Acute subdural haematoma

Acute subdural haematomas appear after high speed road traffic accidents, falls, or assaults. They occur experimentally after angular acceleration/deceleration, concentrating injury on vascular elements on the brain surface. They are commonly associated with other parenchymal injuries, which may affect outcome as much as the haematoma itself (Figure 2.1b). Ipsilateral and contralateral skull fractures are common. The haematoma often occurs over the temporal pole, either from tearing of bridging veins or from laceration of the brain and disruption of surface arteries. Arterial bleeding can occasionally produce the clinical picture of lucid interval before deterioration into coma. The common combination of temporal lobe laceration and contusion with an associated subdural haematoma is known as "burst temporal lobe". The typical clinical presentation is one of a focal neurological deficit with or without lowered level of consciousness but with deterioration a few days after injury. Such deterioration is often due to temporal lobe swelling rather than to increase in the size of the haematoma itself.

Figure 2.1 (a) An extradural haematoma is formed when the inner layer of dura is stripped from the skull, tearing the meningeal artery, and results from deformation or fracture of the skull.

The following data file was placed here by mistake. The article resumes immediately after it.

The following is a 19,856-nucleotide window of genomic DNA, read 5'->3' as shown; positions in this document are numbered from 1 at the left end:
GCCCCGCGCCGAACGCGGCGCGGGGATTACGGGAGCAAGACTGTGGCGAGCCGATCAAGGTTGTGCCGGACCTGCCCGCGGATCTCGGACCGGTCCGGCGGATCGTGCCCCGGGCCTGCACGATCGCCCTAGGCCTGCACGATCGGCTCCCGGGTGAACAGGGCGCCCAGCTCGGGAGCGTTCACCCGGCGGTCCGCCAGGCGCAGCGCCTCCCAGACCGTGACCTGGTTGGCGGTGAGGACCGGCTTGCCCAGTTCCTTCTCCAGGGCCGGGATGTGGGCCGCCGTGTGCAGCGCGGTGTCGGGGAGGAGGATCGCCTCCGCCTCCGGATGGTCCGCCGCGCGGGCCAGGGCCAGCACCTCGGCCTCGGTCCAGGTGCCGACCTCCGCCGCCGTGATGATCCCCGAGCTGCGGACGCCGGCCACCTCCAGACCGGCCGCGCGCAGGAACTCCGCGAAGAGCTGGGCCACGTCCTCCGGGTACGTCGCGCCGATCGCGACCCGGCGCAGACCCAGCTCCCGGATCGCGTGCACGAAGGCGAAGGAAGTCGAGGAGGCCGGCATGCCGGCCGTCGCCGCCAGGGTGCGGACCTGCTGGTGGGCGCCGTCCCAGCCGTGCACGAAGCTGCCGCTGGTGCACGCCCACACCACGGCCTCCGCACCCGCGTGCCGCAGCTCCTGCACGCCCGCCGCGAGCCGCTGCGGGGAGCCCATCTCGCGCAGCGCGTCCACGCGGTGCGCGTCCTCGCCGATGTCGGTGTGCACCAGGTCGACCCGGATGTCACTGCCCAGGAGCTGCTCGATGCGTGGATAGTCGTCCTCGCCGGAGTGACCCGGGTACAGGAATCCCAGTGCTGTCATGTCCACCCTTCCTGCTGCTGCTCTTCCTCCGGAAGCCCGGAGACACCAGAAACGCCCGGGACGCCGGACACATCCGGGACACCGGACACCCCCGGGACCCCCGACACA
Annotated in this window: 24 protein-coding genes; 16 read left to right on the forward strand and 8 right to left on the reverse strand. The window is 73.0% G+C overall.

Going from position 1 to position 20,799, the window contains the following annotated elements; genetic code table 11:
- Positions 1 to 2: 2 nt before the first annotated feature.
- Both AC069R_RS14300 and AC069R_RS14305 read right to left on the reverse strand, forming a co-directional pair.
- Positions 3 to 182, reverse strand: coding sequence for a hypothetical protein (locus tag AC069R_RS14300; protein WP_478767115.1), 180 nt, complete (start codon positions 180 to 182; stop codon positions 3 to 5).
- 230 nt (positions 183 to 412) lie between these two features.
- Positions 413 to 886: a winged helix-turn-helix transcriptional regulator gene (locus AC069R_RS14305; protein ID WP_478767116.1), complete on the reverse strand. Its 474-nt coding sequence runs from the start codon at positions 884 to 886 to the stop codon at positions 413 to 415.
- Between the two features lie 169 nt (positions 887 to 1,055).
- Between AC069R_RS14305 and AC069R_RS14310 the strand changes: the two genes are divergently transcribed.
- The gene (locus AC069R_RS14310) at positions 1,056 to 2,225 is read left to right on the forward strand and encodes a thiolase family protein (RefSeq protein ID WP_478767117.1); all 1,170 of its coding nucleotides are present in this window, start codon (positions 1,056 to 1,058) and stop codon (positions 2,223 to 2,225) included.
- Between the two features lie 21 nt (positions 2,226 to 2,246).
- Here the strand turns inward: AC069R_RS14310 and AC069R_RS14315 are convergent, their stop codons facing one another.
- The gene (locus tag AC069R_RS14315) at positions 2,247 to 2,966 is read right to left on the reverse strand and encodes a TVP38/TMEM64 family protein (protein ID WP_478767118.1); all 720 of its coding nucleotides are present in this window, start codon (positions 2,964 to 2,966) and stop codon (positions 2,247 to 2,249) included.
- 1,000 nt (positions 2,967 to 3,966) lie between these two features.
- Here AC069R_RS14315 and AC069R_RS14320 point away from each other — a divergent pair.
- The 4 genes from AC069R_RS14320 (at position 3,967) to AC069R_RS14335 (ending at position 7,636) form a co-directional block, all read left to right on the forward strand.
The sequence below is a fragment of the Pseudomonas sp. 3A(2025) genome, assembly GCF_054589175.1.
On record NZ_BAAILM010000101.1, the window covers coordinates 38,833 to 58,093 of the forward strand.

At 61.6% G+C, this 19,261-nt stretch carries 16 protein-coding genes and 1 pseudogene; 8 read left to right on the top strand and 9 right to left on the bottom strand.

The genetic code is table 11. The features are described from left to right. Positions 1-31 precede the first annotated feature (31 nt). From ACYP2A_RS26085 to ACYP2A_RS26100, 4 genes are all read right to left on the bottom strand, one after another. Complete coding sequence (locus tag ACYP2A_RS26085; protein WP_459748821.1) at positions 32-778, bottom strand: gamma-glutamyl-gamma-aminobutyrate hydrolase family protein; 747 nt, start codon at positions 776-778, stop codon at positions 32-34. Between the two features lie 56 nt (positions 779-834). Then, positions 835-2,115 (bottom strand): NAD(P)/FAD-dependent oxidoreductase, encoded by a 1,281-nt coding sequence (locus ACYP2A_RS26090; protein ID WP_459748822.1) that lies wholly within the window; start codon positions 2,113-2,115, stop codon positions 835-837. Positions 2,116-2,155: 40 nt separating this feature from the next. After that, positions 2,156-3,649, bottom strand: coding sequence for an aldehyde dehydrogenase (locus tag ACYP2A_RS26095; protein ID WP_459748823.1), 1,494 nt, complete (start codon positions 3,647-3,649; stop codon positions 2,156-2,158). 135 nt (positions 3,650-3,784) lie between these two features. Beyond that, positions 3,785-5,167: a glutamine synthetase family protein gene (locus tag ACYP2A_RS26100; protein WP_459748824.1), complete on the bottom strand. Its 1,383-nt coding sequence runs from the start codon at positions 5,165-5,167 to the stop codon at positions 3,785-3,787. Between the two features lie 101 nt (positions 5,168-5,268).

Seventy per cent of haematomas occur in the temporal or parietal regions, as this is where the fracture crosses the path of the middle meningeal artery. One in five patients presents with a "lucid interval"; that is, a traumatic brain injury severe enough to cause concussion, followed by improvement in conscious level. Early evacuation leads to good recovery

Figure 2.1 (a) An extradural haematoma is formed when the inner layer of dura is stripped from the skull, tearing the meningeal artery, and results from deformation or fracture of the skull.

Seventy per cent of haematomas occur in the temporal or parietal regions, as this is where the fracture crosses the path of the middle meningeal artery. One in five patients presents with a "lucid interval"; that is, a traumatic brain injury severe enough to cause concussion, followed by improvement in conscious level. Early evacuation leads to good recovery

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